Shaw, you might remember, earned a strange, accidental notoriety when blogger Jeffrey Wells sent 3:10 to Yuma writer-director James Mangold a rightfully mocked missive where he essentially said, “Hey pardner, I didn’t hardly enjoy 3:10 to Yuma the way I did Walk the Line, but I reckon that Vinessa Shaw is one comely lass. The nude scene done got a cowpoke feeling mighty amorous, so I was hoping you could help a fellow cowboy out and slide me some titty pictures of this fetching filly. I would be much obliged, and you would be following the time honored code of bros over hos.”
Mangold did the only sane thing and slid the email over to the snark-masters over at Deadline Hollywood, who let the world know that Wells is somehow an even bigger creep than they had previously imagined, and in the hall of Hollywood Creeps, Wells has long occupied a place of reverse distinction.
Astonishingly, Wells’ tone-deaf letter—which, adorably, Wells somehow imagined would be received warmly—is even worse. Here’s a healthy excerpt:
“I am on my knees, Mr. Mangold, saying thank you, thank you and thank you again for persuading Vinessa Shaw to do her first flat-out, boob-baring nude scene. I was in heaven as Crowe drew her on his notepad. Please tell me there’s somebody on the Yuma team who can slip me some stills of the shooting that day… please. I’m serious. I know you think like I do in this respect, so please … as one good hombre to another … you don’t have to be the guy who passes along the stills. Just tell the still photographer or the editor or whomever caught her as she posed. I’m not a sleazebag either — I don’t pass along stills to the Mr. Skin crowd or my friends. This would be just for my, myself & I. At the very least it would be great to grab some frame captures from the film itself. Or some unused footage of Shaw and Crowe doing whatever. Out-takes, perhaps.”
Ah, but we’re getting ahead of ourselves and arguably even a little distracted. In Ladybugs Rodney Dangerfield is cast against type as Chester Lee, an everyman salesman obsessed with getting the big promotion from the boss that will finally afford him the money and prestige to marry fiance Bess (Ilene Graff from Mr. Belvedere), to the aggravation of her sullen son Matthew (Brandis) who is introduced staring at butts on television, as the young people do.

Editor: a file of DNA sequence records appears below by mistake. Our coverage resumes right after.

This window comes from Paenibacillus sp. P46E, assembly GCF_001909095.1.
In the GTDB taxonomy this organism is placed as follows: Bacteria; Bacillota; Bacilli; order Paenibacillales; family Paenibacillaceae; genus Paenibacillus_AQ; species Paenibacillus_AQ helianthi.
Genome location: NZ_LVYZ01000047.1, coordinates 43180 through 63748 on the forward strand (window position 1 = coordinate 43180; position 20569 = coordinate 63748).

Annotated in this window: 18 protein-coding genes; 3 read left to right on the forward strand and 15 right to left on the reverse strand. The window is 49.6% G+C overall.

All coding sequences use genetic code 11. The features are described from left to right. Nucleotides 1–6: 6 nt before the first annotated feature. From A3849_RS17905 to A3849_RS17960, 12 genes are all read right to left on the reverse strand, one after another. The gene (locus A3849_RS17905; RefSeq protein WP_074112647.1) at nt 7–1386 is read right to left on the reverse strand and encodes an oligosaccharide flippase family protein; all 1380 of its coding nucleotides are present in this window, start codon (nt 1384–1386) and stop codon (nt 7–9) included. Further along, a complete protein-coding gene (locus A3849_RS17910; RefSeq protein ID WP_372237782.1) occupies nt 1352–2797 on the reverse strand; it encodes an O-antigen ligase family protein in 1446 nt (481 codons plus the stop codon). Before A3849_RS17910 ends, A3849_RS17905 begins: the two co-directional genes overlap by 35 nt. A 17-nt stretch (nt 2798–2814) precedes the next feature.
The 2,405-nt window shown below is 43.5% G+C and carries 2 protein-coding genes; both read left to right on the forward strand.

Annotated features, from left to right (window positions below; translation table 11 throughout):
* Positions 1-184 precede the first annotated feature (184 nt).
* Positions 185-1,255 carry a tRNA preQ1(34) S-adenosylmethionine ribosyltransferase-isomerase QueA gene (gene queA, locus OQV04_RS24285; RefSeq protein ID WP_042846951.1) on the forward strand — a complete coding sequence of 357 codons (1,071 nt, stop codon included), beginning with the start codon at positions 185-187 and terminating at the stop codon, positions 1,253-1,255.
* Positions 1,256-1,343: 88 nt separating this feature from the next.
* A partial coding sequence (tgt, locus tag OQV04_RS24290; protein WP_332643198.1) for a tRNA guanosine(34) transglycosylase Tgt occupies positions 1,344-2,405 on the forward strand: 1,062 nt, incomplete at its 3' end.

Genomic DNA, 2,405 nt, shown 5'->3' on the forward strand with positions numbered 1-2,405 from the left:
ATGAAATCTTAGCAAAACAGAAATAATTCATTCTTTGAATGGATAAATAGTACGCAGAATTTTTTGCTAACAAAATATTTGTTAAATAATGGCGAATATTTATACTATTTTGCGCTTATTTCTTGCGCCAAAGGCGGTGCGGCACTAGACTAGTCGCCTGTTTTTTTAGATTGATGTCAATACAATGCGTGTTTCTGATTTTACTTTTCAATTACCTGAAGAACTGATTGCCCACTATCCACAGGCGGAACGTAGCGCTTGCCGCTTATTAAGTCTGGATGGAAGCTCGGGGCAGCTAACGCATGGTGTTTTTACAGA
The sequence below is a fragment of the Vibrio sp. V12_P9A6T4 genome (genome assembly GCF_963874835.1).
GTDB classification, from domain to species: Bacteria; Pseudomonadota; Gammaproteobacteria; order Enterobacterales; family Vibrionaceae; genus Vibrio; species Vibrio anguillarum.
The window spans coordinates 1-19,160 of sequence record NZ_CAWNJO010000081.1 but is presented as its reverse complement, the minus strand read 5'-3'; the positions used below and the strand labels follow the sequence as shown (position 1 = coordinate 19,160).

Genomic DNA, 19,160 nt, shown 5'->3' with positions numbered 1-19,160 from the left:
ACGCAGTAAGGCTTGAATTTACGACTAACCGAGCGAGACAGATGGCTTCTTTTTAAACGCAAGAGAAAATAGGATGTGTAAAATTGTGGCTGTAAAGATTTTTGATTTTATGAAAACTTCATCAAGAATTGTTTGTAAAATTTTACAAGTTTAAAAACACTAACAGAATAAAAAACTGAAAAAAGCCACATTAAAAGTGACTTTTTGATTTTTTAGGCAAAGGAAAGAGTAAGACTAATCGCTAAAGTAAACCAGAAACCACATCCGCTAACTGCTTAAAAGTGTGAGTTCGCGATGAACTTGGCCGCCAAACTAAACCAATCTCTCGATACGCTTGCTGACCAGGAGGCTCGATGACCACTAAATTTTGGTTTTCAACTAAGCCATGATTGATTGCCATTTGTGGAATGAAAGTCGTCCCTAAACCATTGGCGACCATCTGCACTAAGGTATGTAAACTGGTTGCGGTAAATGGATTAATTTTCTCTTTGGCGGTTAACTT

Chester and Matthew’s relationship got off to a rocky start. Are you kidding? Chester gave Matthew a BB gun; in return Matthew gave him a sweatshirt with a BULLSEYE on the back! According to Chester, Matthew’s got a weird sense of humor. I mean, one Easter he gave his future father-in-law chocolate bunnies made of EX-LAX!
In many, if not most of his films, Dangerfield plays big machers, vulgar millionaires who can get away with behaving with Rodney Dangerfield-style irreverence because their money protects them from the consequences of their actions.
In Ladybugs, in sharp contrast, he plays a sniveling sycophant for whom the path to success is paved with ass-kissing. Before meeting up with the big boss to plead poignantly for a promotion, he practices by kissing up to the boss’ matronly secretary. To our eyes, greeting a co-worker by “Hey sexy”, humorously alluding to that coworker having a past in the sex trade by quipping “I bet in your day, you sold a few things yourself” and complimenting her by telling her she has “plenty of heat left in the old furnace” might constitute clear-cut sexual harassment. In the world of Rodney Dangerfield movies, where feminism is forever a crazy new fad on the verge of blowing over, it falls under the category of “sexy compliments.” A lot of Rodney’s offensive cinematic behavior over the years falls under the weird rubric of “sexy compliments”, a context that doesn’t excuse anything, but at least provides an appropriately retro framework for its bizarre mix of retro gender politics and inappropriate smuttiness.